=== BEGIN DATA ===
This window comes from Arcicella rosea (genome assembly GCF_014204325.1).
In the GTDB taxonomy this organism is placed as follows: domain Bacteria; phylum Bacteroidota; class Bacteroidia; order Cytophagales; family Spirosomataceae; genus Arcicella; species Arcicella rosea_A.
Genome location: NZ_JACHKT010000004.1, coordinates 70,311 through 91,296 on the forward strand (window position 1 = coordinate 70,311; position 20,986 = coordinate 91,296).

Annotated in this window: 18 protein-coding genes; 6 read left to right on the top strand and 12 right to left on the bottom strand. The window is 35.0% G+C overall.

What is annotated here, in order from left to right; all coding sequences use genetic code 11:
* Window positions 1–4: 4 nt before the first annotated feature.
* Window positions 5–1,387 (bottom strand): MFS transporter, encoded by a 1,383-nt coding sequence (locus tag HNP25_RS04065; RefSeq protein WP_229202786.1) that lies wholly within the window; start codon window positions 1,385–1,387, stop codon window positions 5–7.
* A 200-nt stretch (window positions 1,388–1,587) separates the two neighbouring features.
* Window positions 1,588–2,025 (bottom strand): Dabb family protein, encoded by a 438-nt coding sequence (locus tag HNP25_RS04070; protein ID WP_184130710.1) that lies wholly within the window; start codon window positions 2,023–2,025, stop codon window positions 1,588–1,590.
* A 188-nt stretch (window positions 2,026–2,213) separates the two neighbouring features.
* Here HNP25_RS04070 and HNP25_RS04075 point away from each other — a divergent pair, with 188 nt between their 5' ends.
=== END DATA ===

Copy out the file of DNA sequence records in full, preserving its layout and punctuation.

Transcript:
This window comes from Arcicella rosea (genome assembly GCF_014204325.1).
In the GTDB taxonomy this organism is placed as follows: domain Bacteria; phylum Bacteroidota; class Bacteroidia; order Cytophagales; family Spirosomataceae; genus Arcicella; species Arcicella rosea_A.
Genome location: NZ_JACHKT010000004.1, coordinates 70,311 through 91,296 on the forward strand (window position 1 = coordinate 70,311; position 20,986 = coordinate 91,296).

Annotated in this window: 18 protein-coding genes; 6 read left to right on the top strand and 12 right to left on the bottom strand. The window is 35.0% G+C overall.

What is annotated here, in order from left to right; all coding sequences use genetic code 11:
* Window positions 1–4: 4 nt before the first annotated feature.
* Window positions 5–1,387 (bottom strand): MFS transporter, encoded by a 1,383-nt coding sequence (locus tag HNP25_RS04065; RefSeq protein WP_229202786.1) that lies wholly within the window; start codon window positions 1,385–1,387, stop codon window positions 5–7.
* A 200-nt stretch (window positions 1,388–1,587) separates the two neighbouring features.
* Window positions 1,588–2,025 (bottom strand): Dabb family protein, encoded by a 438-nt coding sequence (locus tag HNP25_RS04070; protein ID WP_184130710.1) that lies wholly within the window; start codon window positions 2,023–2,025, stop codon window positions 1,588–1,590.
* A 188-nt stretch (window positions 2,026–2,213) separates the two neighbouring features.
* Here HNP25_RS04070 and HNP25_RS04075 point away from each other — a divergent pair, with 188 nt between their 5' ends.